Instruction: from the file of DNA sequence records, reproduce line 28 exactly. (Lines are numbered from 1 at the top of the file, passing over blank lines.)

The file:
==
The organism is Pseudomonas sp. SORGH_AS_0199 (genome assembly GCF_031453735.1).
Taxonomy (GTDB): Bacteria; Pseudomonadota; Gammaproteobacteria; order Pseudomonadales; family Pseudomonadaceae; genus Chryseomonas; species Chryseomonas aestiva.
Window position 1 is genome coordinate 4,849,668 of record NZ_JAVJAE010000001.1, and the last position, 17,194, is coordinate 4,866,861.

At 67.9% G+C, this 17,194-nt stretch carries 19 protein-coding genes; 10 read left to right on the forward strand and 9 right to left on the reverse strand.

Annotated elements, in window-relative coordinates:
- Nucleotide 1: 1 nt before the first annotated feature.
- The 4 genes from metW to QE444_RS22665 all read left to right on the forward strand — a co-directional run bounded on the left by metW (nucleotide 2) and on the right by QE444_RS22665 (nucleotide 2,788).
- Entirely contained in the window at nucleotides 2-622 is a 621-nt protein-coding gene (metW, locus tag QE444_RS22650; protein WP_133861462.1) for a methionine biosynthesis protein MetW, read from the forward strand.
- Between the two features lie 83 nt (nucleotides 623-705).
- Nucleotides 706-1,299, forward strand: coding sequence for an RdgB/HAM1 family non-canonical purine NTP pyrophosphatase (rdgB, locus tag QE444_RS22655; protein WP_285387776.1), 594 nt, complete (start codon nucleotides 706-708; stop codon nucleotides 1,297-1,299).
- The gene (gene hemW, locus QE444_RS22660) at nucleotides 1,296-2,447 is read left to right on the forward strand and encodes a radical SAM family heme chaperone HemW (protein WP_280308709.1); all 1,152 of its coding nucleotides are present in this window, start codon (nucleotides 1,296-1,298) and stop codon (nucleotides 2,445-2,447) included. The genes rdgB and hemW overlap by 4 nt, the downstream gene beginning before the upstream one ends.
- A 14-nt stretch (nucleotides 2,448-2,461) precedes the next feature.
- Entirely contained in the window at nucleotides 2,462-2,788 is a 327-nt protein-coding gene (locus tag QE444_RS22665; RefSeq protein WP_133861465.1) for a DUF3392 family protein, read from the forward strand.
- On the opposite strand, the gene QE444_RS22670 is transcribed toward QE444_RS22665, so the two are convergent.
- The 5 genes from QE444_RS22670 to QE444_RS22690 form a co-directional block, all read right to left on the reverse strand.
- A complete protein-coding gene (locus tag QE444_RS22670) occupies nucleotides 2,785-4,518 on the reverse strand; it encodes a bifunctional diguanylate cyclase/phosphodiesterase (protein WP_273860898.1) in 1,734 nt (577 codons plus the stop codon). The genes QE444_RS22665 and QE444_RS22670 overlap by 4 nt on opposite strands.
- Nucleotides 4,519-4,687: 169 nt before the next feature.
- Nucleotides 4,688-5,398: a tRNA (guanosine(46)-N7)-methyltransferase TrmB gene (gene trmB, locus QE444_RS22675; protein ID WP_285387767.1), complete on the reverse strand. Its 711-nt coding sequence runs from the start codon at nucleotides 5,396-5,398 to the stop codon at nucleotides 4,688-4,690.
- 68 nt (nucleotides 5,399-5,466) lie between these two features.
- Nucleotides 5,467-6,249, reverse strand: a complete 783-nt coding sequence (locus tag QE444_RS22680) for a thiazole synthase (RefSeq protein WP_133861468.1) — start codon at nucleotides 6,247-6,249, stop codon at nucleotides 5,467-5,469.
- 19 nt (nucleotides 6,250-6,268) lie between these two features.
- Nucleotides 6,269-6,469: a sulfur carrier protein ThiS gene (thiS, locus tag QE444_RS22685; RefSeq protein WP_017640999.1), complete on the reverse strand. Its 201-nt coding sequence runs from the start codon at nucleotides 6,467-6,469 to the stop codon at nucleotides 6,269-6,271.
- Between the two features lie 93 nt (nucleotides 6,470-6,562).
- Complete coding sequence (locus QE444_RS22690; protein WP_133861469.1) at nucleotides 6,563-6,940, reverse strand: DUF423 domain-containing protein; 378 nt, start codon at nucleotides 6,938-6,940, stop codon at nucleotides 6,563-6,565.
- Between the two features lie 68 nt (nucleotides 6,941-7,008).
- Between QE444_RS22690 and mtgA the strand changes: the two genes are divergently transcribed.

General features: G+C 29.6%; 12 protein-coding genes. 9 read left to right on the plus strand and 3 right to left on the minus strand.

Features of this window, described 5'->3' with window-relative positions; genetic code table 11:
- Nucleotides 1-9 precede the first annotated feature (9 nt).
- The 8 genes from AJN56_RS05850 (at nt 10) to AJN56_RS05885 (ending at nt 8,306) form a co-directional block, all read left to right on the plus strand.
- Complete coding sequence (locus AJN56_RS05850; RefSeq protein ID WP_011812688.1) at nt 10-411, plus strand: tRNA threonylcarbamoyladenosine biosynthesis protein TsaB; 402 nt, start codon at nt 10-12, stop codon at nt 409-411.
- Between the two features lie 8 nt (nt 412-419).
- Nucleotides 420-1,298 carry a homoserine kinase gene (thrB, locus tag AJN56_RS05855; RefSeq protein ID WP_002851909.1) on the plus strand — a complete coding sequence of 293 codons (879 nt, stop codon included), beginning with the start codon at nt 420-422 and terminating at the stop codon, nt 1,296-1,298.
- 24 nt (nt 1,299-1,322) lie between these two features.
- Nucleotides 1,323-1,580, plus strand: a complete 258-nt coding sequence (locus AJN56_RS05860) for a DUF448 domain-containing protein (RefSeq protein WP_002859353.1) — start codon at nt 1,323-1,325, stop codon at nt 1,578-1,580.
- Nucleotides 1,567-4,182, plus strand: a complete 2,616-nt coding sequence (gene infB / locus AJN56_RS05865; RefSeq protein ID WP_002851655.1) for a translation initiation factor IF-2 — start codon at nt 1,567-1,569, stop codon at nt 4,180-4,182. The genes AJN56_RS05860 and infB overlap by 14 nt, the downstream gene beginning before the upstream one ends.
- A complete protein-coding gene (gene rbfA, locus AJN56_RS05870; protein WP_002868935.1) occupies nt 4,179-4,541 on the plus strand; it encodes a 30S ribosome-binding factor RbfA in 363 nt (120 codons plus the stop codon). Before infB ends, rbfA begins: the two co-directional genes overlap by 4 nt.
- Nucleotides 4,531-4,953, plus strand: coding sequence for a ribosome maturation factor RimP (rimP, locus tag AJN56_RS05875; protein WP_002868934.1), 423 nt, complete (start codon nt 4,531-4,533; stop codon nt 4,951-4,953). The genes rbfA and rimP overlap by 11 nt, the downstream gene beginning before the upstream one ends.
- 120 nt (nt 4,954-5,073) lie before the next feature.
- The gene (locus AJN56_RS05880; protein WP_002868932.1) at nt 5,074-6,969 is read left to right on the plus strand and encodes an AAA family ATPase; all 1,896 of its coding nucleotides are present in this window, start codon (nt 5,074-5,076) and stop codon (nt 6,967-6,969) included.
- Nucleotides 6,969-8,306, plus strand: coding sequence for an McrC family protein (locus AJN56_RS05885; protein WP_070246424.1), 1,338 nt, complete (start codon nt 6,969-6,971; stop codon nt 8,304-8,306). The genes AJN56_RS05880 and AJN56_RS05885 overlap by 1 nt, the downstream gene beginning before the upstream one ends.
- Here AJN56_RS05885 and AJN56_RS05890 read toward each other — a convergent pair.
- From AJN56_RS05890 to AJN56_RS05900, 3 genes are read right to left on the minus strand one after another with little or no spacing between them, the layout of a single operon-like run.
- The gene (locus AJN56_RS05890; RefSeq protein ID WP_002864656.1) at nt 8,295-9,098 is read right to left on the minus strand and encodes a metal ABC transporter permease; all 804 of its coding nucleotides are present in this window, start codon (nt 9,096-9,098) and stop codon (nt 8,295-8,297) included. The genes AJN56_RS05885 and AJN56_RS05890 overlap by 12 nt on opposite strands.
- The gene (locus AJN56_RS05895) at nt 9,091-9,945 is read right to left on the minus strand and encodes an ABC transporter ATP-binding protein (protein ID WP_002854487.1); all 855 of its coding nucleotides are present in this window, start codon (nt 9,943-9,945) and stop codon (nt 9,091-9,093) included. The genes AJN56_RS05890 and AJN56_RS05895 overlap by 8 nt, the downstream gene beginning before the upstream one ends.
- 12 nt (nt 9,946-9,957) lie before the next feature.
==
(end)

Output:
Features of this window, described 5'->3' with window-relative positions; genetic code table 11: